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Law Practice,
Labor/Employment,
Appellate Practice

May 20, 2022

Navigating mental health and trauma issues in employment mediations

Beyond the dollar settlement itself, a trauma-informed mediation will include the opportunity for both employer and employee to experience a moment of transparency and transformation that begins to erode some of the underlying issues of the case.

Angela Reddock-Wright

Neutral, Judicate West

Mental Health Awareness Month is a good time for all of us to take stock of how we and those around us – especially our co-workers – are doing. Two years into the COVID pandemic, statistics show that workers overall are not faring well. Given the large number of workers who were isolated, quarantined, and – physically, emotionally and financially – buffeted by the pandemic, it shouldn’t be a surprise that mental health issues are impacting workers at workplaces of all sizes.

Stress is pervasive

Statistics are telling. According to the 2022 Mind the Workplace report by Mental Health America (MHA), 71% of employees find it difficult to concentrate at work. Maven Clinic reports that nearly half of employees – 48% – say they experienced high-to-extreme stress over the past year, and just the thought of returning to the office brings some level of anxiety to 100% of employees.

Employers are paying attention. A report cited by The Society of Human Resource Managers (SHRM) shows that employers take this seriously, with 86% stating that mental health, stress and burnout remain top priorities. Among the employers, 26% of those surveyed had adopted a well-being strategy for their workforce.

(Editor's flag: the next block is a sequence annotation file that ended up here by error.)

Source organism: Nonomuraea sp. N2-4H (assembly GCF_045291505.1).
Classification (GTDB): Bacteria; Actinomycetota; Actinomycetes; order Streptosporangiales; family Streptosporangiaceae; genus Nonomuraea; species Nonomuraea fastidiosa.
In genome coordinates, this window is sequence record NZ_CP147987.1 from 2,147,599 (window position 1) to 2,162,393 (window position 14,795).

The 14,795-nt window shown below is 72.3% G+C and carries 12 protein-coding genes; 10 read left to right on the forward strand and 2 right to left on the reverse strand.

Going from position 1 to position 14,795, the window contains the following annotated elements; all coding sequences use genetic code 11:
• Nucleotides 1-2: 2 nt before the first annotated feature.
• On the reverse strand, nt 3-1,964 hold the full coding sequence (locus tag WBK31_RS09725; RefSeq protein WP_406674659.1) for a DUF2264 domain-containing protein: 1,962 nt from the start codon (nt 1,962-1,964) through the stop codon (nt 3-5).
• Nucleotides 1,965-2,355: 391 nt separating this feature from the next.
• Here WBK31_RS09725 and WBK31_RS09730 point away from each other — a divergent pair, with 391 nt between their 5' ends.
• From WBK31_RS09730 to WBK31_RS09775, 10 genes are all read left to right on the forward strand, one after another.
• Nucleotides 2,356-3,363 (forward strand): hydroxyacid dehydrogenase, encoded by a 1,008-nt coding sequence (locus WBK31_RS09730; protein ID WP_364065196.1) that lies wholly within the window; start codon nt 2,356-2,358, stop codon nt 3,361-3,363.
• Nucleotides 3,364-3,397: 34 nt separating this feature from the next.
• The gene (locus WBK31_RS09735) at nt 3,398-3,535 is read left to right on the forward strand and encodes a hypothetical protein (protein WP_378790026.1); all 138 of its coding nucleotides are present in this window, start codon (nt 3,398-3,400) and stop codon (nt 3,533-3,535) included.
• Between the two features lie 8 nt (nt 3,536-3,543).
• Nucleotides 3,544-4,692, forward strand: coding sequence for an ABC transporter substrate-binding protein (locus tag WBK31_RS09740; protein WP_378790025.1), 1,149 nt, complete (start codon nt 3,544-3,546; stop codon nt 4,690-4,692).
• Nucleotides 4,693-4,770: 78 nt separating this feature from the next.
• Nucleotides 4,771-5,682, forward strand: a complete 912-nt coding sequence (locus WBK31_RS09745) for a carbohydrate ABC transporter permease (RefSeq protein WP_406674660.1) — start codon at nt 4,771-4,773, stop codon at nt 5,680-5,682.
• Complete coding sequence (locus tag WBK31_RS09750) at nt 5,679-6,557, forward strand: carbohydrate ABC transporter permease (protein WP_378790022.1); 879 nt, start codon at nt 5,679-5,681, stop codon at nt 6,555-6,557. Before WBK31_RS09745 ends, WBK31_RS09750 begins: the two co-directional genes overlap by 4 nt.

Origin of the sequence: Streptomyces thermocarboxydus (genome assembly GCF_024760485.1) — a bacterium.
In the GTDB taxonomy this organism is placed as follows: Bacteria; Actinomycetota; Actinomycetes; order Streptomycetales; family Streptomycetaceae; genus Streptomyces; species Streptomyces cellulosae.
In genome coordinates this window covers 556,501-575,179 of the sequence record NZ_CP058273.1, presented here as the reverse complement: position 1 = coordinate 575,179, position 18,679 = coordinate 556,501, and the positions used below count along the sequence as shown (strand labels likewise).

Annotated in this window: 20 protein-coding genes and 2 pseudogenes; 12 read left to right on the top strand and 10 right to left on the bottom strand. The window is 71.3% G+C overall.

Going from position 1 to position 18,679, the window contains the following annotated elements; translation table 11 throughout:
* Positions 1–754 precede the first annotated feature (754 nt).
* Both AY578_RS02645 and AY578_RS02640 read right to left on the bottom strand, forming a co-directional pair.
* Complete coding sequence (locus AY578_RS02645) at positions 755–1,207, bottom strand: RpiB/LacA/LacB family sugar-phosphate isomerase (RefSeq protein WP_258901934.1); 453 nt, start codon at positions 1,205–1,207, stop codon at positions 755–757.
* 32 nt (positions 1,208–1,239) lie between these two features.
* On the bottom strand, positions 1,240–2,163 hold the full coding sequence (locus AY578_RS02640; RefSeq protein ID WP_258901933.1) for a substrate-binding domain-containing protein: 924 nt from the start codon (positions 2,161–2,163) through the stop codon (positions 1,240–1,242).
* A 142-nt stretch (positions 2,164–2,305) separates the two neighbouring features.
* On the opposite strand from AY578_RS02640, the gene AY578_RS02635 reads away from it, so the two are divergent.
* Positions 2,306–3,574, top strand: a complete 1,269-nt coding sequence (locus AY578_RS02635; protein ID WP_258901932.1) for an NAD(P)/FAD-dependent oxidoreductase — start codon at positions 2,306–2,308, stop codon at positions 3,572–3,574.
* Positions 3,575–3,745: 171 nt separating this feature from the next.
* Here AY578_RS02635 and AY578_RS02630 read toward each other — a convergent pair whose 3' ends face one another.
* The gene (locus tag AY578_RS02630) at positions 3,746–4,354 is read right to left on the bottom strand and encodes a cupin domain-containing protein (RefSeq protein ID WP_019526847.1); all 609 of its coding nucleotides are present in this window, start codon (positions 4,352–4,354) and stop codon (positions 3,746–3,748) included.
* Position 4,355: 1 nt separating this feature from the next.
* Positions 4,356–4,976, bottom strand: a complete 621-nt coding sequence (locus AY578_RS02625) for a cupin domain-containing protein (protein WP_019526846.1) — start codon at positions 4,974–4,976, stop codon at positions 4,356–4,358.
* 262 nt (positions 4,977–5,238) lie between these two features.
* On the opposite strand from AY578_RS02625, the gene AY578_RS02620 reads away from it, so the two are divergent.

The MHA article suggests that this low number could be the result of a lack of communication between employers and employees. It reports that two-thirds of employees say they’re uncomfortable providing feedback to managers about their performance and more than half feel they can’t talk with management about their workload or other stressors. One third of respondents said their company leaders had talked openly about mental health.

Strategies for well-being

Both employers and employees can be part of the move to improve well-being within their companies and among workers. With well-known athletes and artists – from Michael Phelps to Demi Lovato – sharing their own mental health stories, this is a perfect time for employers and employees alike to embrace this issue.

First, we must foster and create safe spaces for employees who may be dealing with mental health issues, giving them permission to seek treatment and accommodation without fear of publicity or retaliation. Coworkers concerned about their colleagues should be provided a space to submit anonymous reports of potential mental health issues. Workers have been taught that personal problems shouldn’t clock-in with them, but mental health issues can’t always be neatly compartmentalized. Successful companies understand that a healthy bottom line requires a healthy workforce – both physically and mentally – and many have adopted strategies to help workers successfully deal with mental health challenges.